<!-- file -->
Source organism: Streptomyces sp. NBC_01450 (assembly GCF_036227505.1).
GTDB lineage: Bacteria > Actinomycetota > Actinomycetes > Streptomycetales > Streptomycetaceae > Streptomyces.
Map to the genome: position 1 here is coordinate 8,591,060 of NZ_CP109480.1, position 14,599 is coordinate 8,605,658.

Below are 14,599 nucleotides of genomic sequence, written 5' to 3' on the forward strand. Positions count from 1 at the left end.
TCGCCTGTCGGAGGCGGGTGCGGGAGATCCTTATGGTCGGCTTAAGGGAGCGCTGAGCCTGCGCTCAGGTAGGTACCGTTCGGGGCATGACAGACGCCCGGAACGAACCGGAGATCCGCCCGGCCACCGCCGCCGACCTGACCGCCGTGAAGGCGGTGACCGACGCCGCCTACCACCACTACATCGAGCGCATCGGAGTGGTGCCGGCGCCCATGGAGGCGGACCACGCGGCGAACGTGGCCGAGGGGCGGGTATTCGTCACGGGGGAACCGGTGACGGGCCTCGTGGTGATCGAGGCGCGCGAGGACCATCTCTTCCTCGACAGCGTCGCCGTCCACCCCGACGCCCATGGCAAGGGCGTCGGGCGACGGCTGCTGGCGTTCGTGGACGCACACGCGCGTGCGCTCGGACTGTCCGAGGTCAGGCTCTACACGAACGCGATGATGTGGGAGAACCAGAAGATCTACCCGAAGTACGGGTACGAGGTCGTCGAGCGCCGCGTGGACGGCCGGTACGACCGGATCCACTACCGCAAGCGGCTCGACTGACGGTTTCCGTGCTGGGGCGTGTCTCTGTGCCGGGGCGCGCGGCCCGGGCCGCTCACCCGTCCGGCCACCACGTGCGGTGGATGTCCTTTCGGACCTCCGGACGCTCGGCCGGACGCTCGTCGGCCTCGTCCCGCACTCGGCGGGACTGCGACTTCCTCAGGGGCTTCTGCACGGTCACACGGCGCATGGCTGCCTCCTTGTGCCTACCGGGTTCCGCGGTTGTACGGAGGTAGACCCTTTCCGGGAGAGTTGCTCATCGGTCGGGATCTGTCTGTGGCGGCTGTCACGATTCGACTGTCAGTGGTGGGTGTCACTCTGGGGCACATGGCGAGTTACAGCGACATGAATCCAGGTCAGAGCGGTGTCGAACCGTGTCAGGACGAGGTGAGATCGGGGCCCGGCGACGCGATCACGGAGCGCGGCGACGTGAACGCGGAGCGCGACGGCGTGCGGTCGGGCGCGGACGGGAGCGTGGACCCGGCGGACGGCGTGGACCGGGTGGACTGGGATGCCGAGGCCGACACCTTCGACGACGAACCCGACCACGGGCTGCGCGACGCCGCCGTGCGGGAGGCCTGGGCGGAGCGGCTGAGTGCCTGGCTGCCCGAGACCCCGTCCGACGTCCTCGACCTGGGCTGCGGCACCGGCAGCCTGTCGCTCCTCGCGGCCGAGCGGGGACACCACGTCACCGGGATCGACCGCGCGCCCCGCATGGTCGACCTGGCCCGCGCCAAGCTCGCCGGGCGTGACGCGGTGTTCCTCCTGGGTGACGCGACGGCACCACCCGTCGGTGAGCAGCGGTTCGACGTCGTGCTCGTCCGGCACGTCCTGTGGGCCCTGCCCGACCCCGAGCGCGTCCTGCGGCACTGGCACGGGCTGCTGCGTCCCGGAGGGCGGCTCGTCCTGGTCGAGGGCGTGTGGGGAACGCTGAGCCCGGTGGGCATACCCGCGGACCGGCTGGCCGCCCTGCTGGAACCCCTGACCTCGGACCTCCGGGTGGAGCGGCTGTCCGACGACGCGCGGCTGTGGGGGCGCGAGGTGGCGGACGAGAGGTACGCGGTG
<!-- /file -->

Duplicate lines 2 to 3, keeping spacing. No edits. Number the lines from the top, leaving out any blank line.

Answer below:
GTDB lineage: Bacteria > Actinomycetota > Actinomycetes > Streptomycetales > Streptomycetaceae > Streptomyces.
Map to the genome: position 1 here is coordinate 8,591,060 of NZ_CP109480.1, position 14,599 is coordinate 8,605,658.